Posts Tagged ‘Thomas Wentworth Higginson’

Some Thoughts on Rosemary Agonito’s History of Ideas on Women

October 5, 2013



All classes must be deemed to have their special attributes; as the poet says of women, “Silence is a woman’s glory,” but it is not equally the glory of man.

Aristotle (54)

It is only the man whose intellect is clouded by his sexual impulses that could give the name of the fair sex to that under-sized, narrow shouldered, broad-hipped, and short-legged race.

Arthur Schopenhauer (199)

Emily Dickinson’s parents would have preferred her to read less. In a letter to Thomas Wentworth Higginson, our greatest poet notes:

My Mother does not care for thought—and Father, too busy with his Briefs—to notice what we do—He buys me many Books—but begs me not to read them—because he fears they joggle the Mind.

Although this sounds barbarous today, Mr. and Mrs. Dickinson were in alignment with over two thousand years of Western thought regarding the wisdom and feasibility of educating women.

As Rosemary Agonito demonstrates in her invaluable sourcebook History of Ideas on Women, the dominant perspective in Western philosophy from Aristotle to Freud is that women are childlike, feebleminded creatures, unsuited to function in the man’s world of action and ideas.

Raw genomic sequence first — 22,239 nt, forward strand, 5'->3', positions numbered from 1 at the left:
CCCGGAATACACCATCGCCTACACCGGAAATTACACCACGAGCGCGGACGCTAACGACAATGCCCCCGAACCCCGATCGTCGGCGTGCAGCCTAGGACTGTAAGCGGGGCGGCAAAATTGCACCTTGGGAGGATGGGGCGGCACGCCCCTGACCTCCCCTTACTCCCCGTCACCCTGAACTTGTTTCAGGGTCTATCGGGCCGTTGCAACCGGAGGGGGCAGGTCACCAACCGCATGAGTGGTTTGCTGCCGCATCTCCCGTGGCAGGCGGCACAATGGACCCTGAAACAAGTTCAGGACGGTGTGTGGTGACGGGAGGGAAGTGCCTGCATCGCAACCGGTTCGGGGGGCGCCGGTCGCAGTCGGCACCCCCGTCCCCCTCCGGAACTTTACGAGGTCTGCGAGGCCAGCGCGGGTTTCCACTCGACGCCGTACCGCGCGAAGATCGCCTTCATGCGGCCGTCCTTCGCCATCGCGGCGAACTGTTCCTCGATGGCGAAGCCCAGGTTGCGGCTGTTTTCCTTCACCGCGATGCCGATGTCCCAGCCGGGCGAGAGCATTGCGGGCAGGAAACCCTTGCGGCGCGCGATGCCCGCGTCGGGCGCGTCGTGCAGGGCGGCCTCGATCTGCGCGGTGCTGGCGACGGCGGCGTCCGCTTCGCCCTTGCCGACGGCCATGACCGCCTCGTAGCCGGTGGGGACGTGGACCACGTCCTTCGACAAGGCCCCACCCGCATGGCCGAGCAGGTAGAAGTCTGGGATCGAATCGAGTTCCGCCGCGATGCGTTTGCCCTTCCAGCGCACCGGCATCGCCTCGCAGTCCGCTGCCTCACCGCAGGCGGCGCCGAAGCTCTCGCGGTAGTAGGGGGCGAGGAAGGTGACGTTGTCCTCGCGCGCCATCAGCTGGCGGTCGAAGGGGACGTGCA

Nineteenth century German philosopher Georg Wilhelm Friedrich Hegel argued that women are inherently unfit for anything beyond the domestic sphere:

Women can, of course, be educated, but their minds are not adapted to the higher sciences….Women may have happy inspirations, taste, elegance, but they have not the ideal. The difference between man and woman is the same as that between animal and plant….If women were to control the government, the state would be in danger, for they do not act according to the dictates of universality, but are influenced by accidental inclinations and opinions (167).

Another German philosopher, Arthur Schopenhauer (1788-1860), tells us that women are basically children. By infantilizing women and feminizing childhood, male philosophers invent false polarities that preserve the status of men:

Women are directly fitted for acting as the nurses and teachers of our early childhood by the fact that they are themselves childish, frivolous and short-sighted; in a word, they are big children all their life long—a kind of intermediate stage between the child and the full-grown man. (194)